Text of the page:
.- Update Feb. 19: In a statement to Vatican Radio, Holy See spokesman Fr. Federico Lombardi said that Pope Francis’ comment “was never intended to be, in any way, a personal attack or an indication of how to vote.” Fr. Lombardi noted that Pope Francis had explicitly stated that he was not going into issues of voting and had also spoken in the conditional in his remarks, saying that he wanted to give the benefit of the doubt to the Republican candidate.
Pope Francis has repeatedly talked about the need to build bridges rather than walls throughout his pontificate, and his remarks should be understood in this sense, the Vatican spokesman said. “It is not a specific issue, limited to this case. It is his general attitude, very consistent with a courageous following of the Gospel's teachings of welcoming and solidarity.”
During his inflight news conference en route from Juarez to Rome, Pope Francis responded to recent criticism from Republican U.S. presidential candidate Donald Trump, who called the Pope “political” and has threatened to build a wall along the U.S.-Mexican border.
“A person who thinks only about building walls, wherever they may be, and not building bridges, is not Christian. This is not in the Gospel,” the Pope said Feb. 18.
Pope Francis was asked to respond to comments from Donald Trump, who had referred to the Pope as a “pawn” for the Mexican government. Trump says that he will build a wall along the border of the United States and Mexico to prevent undocumented immigrants from entering the U.S.
The Pope spoke to journalists on his return flight from Mexico's Ciudad Juarez to Rome. He paid an official Feb. 12-17 visit to the country, which climaxed with the celebration of Mass at the U.S.-Mexico border Mass in Juarez City.
Immigration is a theme close to Francis' heart. A son of Italian immigrants, the Argentine pontiff frequently speaks out asking world leaders to overcome an attitude of indifference and to welcome incoming migrants with dignity and respect.
The Pope also touched on the issue in his speech to U.S. Congress last September, telling lawmakers not to be “fearful of foreigners,” and reminding them of the many positive contributions immigrants make to the life of society. He also pointed out that many of them are descendants of immigrants themselves.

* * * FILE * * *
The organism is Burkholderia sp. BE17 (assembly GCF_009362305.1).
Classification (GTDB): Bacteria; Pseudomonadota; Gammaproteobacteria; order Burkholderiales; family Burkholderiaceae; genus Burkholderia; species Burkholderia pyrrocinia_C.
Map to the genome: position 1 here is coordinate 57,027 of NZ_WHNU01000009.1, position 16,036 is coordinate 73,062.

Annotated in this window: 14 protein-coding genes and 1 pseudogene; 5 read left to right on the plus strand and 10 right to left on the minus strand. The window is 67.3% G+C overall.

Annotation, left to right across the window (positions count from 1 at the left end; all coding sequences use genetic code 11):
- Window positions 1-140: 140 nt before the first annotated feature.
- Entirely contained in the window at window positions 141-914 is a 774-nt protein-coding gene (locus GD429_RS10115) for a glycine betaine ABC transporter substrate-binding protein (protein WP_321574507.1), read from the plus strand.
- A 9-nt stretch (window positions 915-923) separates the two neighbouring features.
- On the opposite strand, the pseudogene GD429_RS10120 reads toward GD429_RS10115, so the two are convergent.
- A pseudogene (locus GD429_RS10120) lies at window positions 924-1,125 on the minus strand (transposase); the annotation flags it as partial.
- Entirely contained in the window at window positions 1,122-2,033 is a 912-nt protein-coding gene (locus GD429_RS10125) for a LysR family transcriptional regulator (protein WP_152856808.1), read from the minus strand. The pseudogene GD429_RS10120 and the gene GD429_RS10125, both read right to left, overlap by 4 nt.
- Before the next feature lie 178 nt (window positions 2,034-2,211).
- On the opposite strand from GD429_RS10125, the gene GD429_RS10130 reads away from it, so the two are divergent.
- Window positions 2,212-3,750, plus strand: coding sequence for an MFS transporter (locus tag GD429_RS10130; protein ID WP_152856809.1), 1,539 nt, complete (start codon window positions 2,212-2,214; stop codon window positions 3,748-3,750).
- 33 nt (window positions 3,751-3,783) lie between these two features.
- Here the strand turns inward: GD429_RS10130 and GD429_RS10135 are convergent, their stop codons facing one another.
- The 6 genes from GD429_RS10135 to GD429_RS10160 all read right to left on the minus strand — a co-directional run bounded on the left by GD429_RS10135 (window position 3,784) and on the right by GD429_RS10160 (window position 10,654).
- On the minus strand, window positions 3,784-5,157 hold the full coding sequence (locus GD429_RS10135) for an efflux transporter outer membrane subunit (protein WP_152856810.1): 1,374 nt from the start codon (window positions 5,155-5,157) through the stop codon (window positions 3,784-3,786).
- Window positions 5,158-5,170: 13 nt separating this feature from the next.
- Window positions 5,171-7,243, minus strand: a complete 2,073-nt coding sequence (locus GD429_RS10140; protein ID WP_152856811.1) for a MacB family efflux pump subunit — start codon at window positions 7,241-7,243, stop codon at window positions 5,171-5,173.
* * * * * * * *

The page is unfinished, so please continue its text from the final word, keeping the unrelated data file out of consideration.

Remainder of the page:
However, in a Feb. 11 interview with Fox Business Network, Donald Trump criticized the Pope’s sympathy toward immigrants, as well as his decision to celebrate a Mass at the U.S.-Mexico border.
“I think the Pope is a very political person, I think he doesn't understand the problems our country has,” he said.
Trump said the Pope doesn’t understand the “danger” of having an open border with Mexico, and suggested that Mexico’s leaders seduced the Pope into the Mass in order to keep the border the way it is, “because they're making a fortune and we're losing.”
In addition to his comments about Pope Francis, Trump has repeatedly made offensive remarks toward immigrants, and has threatened not only to build a wall along the border, but to make Mexico pay for it when he does.
In a June 28 interview with CNN, Trump suggested that should he be elected, he would build a 2,500 km wall along the U.S.-Mexican border because, in his opinion, “a wall is needed in certain areas.”
He said that Mexico “makes a fortune” off the U.S., and that a wall “is a tiny little peanut compared to that. I would do something very severe unless they contributed or gave us the money to build the wall.”
In his comments to journalists onboard the papal plane, Pope Francis jested, saying he is grateful to have been called a politician, since Aristotle defined the human person as “animal politicus,” meaning, “a political animal.”
“At least I am a human person,” he said, adding that as for being a pawn of the Mexican government, he’ll leave that “up to your judgment and that of the people.”
While he can’t tell anyone who vote for, Francis said that what he can say is that “this man is not Christian if he has said things like that.” The Pope said that we have to see if Trump really said things the way he did, but that in the meantime he’s willing to give him “the benefit of the doubt.”
On Wednesday Vatican spokesman Fr. Federico Lombardi responded to Trump’s criticism of the Pope’s sympathy toward immigrants, calling the presidential candidate’s remarks “very strange” and suggesting that he get more perspective.
“The pope always talks about migration problems all around the world, of the duties we have to solve these problems in a humane manner, of hosting those who come from other countries in search of a life of dignity and peace,” Lombardi said.
He noted that Pope Francis frequently makes similar remarks to leaders across Europe, which is something Trump would know “if he came to Europe.”